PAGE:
The mental health inquiry team will need to seek out the experiences of people with lived experience of mental health and addiction problems. Photo: Vicknes Waran

The new Government’s mental health inquiry will need to move beyond a focus on symptoms to underlying causes if we are to understand the failures in our system, writes Victoria University’s Mary Barnao

The announcement of a ministerial inquiry into mental health and addictions by Prime Minister Jacinda Ardern has been welcomed by many, but critics have argued that the Government is already sufficiently informed about the issues and an inquiry is an unnecessary and costly exercise that will only delay tackling problems in the sector.

While there is a pressing need for action to prevent and respond more effectively to this country’s mental health and addiction problems, the Government may not know as much as some purport they do — particularly with respect to the problems in our mental health system.

Much of the public discourse on the topic revolves around the symptoms of an ailing system: limited access to services, poor quality services, service users and their families not being listened to, too few treatment options, and ineffective responses to people in crisis. In fact, many of these known problems are listed in the new Government’s direction to its inquiry team. However, we will need to move beyond a focus on symptoms to their underlying causes if we are to understand the failures in our mental health system and figure out how to effectively address them.

We don’t have to dig too deep to recognise that underfunding of mental health services in the face of burgeoning demand is a core problem. Health Minister David Clark has already acknowledged this is an issue, and yet a boost to funding, though vital, will only go some way to tackling the symptoms of a poorly performing system. The many and varied symptoms of system malfunction suggest there are other fundamental flaws.

So what are they? It is here that the picture becomes murkier. The fact is that we don’t know that much about what is really going on inside our mental health system.

Many important questions remain unanswered. For example, what are the barriers to delivering high quality services and good outcomes for all those who use mental health services? How do service users perceive their treatment and care? What are the key areas of concern among those working in the sector? What is the culture of mental health services, and how does it impact on the way services are provided?

It is critical that we listen to service users and mental health practitioners, among others, if we are to get beneath the surface and understand the system’s key problems.

This begs the question as to why we have heard so little from these groups. David Clark’s statement that the inquiry will have subpoena powers, “because we have heard from some people working in the sector that they feel vulnerable and that speaking the truth might be difficult in terms of their employment situation”, is cause for concern. It may shed some light on why mental health staff have not been more vocal in raising concerns about services, but it also makes you wonder what it must be like for the even more vulnerable people who use these services.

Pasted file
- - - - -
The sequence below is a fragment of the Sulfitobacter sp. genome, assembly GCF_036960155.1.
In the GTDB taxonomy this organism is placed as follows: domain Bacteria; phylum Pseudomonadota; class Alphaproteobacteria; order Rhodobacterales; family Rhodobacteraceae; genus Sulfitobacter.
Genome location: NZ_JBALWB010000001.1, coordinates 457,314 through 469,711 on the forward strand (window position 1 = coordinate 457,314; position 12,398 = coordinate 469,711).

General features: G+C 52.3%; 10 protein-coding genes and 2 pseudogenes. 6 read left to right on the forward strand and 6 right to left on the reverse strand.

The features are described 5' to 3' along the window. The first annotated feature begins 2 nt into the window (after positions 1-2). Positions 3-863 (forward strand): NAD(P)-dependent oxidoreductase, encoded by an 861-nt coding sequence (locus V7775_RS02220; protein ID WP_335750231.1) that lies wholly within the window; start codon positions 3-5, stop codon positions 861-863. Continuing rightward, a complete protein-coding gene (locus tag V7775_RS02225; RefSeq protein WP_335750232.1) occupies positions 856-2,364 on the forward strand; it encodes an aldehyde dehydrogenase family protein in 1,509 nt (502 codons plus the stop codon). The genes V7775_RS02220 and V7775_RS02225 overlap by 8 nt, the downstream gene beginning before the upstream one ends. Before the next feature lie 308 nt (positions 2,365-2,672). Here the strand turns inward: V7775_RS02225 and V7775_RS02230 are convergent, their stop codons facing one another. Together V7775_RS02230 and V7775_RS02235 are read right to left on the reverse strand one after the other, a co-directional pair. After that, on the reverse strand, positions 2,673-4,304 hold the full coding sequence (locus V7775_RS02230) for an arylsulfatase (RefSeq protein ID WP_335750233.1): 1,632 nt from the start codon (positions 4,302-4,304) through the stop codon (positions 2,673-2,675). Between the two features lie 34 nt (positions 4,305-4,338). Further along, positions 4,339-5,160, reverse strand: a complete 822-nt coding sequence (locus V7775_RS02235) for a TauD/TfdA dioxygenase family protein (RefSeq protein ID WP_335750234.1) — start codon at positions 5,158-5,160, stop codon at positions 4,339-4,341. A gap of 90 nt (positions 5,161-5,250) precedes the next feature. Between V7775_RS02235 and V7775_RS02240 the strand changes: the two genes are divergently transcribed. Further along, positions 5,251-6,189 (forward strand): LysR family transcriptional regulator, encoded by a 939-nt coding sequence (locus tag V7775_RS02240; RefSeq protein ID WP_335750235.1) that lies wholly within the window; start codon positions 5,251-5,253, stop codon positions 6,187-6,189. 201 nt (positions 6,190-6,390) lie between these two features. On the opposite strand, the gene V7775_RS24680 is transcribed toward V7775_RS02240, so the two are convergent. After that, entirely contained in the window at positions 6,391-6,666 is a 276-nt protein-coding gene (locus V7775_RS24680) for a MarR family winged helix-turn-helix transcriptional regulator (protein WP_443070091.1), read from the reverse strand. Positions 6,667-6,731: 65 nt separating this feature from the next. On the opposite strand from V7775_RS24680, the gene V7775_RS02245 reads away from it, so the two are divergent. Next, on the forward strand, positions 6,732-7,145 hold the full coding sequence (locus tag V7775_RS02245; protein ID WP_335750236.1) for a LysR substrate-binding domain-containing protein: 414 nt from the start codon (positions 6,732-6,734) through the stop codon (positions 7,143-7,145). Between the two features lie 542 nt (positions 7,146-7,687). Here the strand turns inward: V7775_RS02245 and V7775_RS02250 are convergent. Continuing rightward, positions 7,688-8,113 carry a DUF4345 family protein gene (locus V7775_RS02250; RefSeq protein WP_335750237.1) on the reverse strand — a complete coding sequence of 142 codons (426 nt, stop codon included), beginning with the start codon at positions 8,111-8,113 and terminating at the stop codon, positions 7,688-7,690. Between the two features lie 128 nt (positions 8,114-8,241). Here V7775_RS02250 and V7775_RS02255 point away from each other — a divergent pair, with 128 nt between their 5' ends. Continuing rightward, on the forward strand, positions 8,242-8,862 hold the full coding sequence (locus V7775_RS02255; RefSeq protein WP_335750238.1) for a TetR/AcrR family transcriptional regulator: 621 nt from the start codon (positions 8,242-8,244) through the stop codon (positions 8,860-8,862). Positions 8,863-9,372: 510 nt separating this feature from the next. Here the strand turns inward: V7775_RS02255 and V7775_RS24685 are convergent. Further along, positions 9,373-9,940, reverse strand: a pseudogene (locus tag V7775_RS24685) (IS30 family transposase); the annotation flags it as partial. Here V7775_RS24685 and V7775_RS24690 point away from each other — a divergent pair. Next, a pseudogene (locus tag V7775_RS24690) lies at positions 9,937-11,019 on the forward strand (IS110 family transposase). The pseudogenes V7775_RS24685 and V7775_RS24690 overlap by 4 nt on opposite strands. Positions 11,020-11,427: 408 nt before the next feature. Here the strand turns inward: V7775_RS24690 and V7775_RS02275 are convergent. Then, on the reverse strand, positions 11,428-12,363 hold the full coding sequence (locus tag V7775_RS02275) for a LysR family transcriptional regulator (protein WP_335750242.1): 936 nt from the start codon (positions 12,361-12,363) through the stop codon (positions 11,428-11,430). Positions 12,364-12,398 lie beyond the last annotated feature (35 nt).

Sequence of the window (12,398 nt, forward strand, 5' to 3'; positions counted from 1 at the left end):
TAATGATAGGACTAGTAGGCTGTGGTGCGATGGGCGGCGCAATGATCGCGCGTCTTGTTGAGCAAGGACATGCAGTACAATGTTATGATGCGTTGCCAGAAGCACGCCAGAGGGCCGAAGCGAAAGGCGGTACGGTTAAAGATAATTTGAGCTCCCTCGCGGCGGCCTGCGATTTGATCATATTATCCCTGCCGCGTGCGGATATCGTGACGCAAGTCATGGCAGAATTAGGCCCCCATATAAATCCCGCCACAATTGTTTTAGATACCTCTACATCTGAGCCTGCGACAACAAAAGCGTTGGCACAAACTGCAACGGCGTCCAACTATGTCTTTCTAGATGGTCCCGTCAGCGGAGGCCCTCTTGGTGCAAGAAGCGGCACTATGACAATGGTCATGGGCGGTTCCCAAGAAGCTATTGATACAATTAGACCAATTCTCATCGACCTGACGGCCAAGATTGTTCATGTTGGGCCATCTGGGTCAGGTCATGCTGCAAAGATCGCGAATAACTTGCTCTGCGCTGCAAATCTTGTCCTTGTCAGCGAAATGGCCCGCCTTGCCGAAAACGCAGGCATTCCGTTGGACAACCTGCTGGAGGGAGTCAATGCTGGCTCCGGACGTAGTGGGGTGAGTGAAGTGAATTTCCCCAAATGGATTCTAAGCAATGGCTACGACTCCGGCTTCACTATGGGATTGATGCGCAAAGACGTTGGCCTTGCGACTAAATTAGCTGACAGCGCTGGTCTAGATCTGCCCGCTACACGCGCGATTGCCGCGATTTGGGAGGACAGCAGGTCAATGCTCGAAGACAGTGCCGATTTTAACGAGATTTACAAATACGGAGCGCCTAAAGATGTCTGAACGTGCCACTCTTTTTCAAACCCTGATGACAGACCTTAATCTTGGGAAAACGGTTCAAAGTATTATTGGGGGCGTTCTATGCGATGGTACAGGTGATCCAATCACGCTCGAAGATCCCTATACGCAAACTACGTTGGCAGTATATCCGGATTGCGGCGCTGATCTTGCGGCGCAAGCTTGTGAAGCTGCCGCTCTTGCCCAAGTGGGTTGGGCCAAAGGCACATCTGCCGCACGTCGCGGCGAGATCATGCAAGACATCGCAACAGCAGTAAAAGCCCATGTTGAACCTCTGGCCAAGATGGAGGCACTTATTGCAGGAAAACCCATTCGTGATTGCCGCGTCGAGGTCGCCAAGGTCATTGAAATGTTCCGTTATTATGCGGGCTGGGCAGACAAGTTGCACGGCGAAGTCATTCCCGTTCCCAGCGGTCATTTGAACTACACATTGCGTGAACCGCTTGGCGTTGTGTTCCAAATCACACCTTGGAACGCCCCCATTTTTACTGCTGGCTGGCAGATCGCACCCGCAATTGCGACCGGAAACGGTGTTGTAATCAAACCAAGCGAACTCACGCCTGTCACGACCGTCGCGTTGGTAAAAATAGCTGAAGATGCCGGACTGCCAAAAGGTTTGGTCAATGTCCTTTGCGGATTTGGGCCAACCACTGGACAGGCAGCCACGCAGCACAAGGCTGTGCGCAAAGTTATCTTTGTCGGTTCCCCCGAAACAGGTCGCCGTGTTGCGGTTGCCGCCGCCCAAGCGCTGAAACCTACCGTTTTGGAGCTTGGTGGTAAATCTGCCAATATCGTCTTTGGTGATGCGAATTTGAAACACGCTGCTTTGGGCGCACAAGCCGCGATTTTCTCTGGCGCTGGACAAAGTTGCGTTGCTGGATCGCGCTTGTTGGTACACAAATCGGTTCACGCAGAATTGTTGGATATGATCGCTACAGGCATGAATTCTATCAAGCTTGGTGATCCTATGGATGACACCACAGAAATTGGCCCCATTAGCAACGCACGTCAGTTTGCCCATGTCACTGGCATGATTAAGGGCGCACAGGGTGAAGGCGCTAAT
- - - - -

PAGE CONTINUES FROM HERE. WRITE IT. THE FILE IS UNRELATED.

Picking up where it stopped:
If knowledge of how staff perceive mental health services is scant, the service user perspective is virtually non-existent. A failure to seek out their views has led to a critical knowledge gap that urgently needs to be filled. Understanding the perspectives of those who use, or have used, mental health services then is integral to providing effective care.

A few years ago I conducted some research that illustrates just how vital it is to obtain the views of the “experts by experience”. The study, which explored detained forensic service users’ perceptions of their care, was the first attempt to give a voice to people with both offending and mental health issues since the service was established more than 20 years ago.

Participants’ representations of their care pointed to a rehabilitation landscape characterised by a fairly low level of person-centeredness, professional-led decision making, relationships with staff that were of variable quality, and confusion about their rehabilitation pathways. Their narratives also suggested an overemphasis on psychiatric symptoms and diagnosis, which many considered obscured their individuality.

These perceived problems appeared to be underpinned by the absence of a service-wide framework to govern all aspects of people’s rehabilitation. In its absence, a medically-oriented institutional culture shaped attitudes, practices and policies in ways that did not routinely place the service user at centre stage.

Whether these issues extend to other mental health services remains unknown. But what the study does highlight is the importance of getting beneath the surface to a deeper examination of the context in which care is provided. Only then can we make sound decisions about what needs to change.

To be effective, the inquiry team will need to dig deep and consult widely, including seeking out the experiences of people with lived experience of mental health and addiction problems, and those tasked with responding to these issues. Judging by the inquiry’s terms of reference this is exactly what we should expect from them.

Mary Barnao is a Clinical Practice Advisor in the School of Psychology at Victoria University of Wellington

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